Thursday, February 17

What Is Your Favorite Thing About Being An Artist?

My Reference Photo
Copyright 2011

What is your favorite thing about being an artist? If you’re like me, which is pretty bold of me to assume—so excuse me—then you’ll have trouble answering this question.

Why? Because it’s awfully difficult for me to pick my most favorite aspect of being an “artist.”

Do you agree, it's difficult? (It’s OK if you don’t.)

So many things come to mind.

I like learning about color, color theory, as well as the actual mixing process itself. It does not matter to me if it’s oil, watercolor, acrylic, gouache, pastel, whatever, it doesn’t matter.

I like nearing the finish line of a painting when all the pieces, so to speak, come together, and the fruits of my labor are at hand, literally.

I like reading about other artists, both famous and not so famous, and how they grew in their artistic abilities, how they persevered in their profession, and how they lived their lives in whatever era they produced their work.

In conjunction with reading about them, I like viewing the work of artists even more. It’s better in person at a museum or gallery, I think, but even viewing art online is a pleasure.

I like shopping at art supply stores. It’s not like shopping to me at all. It’s more like exploring, and I never tire of it.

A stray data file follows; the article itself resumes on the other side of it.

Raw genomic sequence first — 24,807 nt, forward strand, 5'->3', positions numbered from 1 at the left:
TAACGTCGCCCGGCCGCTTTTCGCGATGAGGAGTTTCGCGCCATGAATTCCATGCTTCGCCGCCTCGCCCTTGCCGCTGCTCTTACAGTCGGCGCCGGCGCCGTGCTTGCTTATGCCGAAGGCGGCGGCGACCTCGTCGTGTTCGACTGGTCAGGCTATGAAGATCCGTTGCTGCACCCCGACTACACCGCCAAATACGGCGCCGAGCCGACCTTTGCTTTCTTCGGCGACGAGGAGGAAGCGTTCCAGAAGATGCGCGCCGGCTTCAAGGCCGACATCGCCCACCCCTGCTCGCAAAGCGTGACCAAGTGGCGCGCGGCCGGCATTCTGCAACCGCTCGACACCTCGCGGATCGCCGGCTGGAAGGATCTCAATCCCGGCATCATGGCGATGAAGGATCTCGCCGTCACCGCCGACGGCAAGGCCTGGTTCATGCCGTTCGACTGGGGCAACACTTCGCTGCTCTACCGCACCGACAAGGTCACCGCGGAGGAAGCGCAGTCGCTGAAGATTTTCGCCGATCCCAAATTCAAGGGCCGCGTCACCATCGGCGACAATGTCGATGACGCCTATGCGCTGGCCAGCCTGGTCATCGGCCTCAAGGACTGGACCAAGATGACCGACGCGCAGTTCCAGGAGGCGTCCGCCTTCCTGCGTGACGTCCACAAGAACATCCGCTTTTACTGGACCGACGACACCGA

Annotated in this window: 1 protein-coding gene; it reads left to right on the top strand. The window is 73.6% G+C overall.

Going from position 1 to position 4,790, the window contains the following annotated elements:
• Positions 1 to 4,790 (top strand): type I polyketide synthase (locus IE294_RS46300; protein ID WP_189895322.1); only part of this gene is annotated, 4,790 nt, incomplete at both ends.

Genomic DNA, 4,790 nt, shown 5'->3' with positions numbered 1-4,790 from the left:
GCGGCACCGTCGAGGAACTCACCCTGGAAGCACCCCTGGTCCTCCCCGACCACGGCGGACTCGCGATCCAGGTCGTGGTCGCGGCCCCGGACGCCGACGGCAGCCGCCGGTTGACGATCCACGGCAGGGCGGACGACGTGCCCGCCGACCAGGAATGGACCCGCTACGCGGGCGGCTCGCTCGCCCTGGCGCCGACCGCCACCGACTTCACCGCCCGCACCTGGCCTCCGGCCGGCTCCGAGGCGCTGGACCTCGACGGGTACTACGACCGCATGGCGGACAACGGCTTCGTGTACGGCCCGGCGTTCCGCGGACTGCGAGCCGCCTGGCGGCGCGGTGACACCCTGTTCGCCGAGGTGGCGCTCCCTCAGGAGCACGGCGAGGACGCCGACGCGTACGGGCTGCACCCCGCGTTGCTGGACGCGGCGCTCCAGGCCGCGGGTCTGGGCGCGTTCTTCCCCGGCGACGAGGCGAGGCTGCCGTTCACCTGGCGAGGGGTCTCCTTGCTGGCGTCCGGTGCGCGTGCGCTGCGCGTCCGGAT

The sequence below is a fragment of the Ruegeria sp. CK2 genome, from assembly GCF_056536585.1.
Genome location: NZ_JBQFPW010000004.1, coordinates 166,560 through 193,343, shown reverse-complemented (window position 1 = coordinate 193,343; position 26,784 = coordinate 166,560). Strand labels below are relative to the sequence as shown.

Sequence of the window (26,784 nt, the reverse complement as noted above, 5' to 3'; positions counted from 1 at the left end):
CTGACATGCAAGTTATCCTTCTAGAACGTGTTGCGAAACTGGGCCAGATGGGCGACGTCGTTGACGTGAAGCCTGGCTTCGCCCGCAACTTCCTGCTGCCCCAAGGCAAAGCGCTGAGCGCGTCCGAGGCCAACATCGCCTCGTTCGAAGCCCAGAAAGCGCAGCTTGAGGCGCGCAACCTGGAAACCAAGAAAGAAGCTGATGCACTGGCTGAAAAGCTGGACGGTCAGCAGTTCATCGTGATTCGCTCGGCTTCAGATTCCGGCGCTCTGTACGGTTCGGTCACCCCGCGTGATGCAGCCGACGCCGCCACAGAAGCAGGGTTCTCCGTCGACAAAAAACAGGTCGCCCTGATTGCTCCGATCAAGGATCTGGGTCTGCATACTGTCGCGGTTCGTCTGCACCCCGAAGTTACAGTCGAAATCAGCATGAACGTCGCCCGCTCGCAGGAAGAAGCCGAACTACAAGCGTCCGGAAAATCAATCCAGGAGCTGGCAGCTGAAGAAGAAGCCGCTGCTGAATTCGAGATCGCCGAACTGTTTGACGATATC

I would also be remiss if I didn’t say that I do like recognition of my artwork—who doesn’t? Or maybe it’s just me.

Anyway, if pressed, I would have to say my most favorite thing about being an artist is the freedom it allows me. That is, I can create whatever subject (or object) I want, in whatever medium I want, whenever I want.

That’s saying a lot.

BTW, today’s image is a reference photo for a watercolor currently in progress. I’ll show you the results in a future blog.

Happy Painting!

Until next blog…


  1. Being an artist, you need to enjoy every bit of your work. love and passion are the key to succeed in any move of life!! thanks for the question, but was surprised to there are no comments yet.

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  2. For me, making art in a pre-fabricated world of prepackaged and manipulated experience engages me in a primal reality...something that is both authentic and deeply personal.